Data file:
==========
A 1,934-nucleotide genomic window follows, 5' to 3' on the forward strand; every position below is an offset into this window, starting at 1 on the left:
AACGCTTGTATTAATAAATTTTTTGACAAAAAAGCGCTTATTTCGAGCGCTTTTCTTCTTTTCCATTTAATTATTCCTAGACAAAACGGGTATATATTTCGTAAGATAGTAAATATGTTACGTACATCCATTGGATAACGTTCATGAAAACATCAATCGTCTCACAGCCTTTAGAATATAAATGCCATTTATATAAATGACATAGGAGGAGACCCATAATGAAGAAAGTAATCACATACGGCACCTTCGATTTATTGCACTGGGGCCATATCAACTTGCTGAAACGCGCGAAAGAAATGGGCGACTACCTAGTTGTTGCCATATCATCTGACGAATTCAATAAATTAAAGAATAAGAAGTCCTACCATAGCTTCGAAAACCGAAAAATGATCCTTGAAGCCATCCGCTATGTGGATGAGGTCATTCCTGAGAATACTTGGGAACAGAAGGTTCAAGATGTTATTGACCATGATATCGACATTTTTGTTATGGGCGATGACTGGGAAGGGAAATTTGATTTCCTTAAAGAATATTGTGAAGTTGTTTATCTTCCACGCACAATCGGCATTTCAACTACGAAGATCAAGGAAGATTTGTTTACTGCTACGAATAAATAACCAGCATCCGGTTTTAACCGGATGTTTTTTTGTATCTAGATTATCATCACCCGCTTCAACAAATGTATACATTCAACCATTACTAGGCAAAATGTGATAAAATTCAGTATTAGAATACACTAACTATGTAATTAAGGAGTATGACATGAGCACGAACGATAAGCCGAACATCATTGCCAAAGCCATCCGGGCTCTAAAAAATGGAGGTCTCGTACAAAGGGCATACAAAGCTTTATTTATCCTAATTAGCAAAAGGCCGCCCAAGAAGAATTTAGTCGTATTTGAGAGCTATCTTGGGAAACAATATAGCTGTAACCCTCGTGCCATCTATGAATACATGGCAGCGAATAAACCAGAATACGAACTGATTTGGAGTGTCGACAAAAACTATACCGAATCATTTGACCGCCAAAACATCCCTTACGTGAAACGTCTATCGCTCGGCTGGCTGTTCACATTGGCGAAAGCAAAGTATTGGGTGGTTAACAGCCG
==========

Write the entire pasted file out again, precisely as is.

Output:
A 1,934-nucleotide genomic window follows, 5' to 3' on the forward strand; every position below is an offset into this window, starting at 1 on the left:
AACGCTTGTATTAATAAATTTTTTGACAAAAAAGCGCTTATTTCGAGCGCTTTTCTTCTTTTCCATTTAATTATTCCTAGACAAAACGGGTATATATTTCGTAAGATAGTAAATATGTTACGTACATCCATTGGATAACGTTCATGAAAACATCAATCGTCTCACAGCCTTTAGAATATAAATGCCATTTATATAAATGACATAGGAGGAGACCCATAATGAAGAAAGTAATCACATACGGCACCTTCGATTTATTGCACTGGGGCCATATCAACTTGCTGAAACGCGCGAAAGAAATGGGCGACTACCTAGTTGTTGCCATATCATCTGACGAATTCAATAAATTAAAGAATAAGAAGTCCTACCATAGCTTCGAAAACCGAAAAATGATCCTTGAAGCCATCCGCTATGTGGATGAGGTCATTCCTGAGAATACTTGGGAACAGAAGGTTCAAGATGTTATTGACCATGATATCGACATTTTTGTTATGGGCGATGACTGGGAAGGGAAATTTGATTTCCTTAAAGAATATTGTGAAGTTGTTTATCTTCCACGCACAATCGGCATTTCAACTACGAAGATCAAGGAAGATTTGTTTACTGCTACGAATAAATAACCAGCATCCGGTTTTAACCGGATGTTTTTTTGTATCTAGATTATCATCACCCGCTTCAACAAATGTATACATTCAACCATTACTAGGCAAAATGTGATAAAATTCAGTATTAGAATACACTAACTATGTAATTAAGGAGTATGACATGAGCACGAACGATAAGCCGAACATCATTGCCAAAGCCATCCGGGCTCTAAAAAATGGAGGTCTCGTACAAAGGGCATACAAAGCTTTATTTATCCTAATTAGCAAAAGGCCGCCCAAGAAGAATTTAGTCGTATTTGAGAGCTATCTTGGGAAACAATATAGCTGTAACCCTCGTGCCATCTATGAATACATGGCAGCGAATAAACCAGAATACGAACTGATTTGGAGTGTCGACAAAAACTATACCGAATCATTTGACCGCCAAAACATCCCTTACGTGAAACGTCTATCGCTCGGCTGGCTGTTCACATTGGCGAAAGCAAAGTATTGGGTGGTTAACAGCCG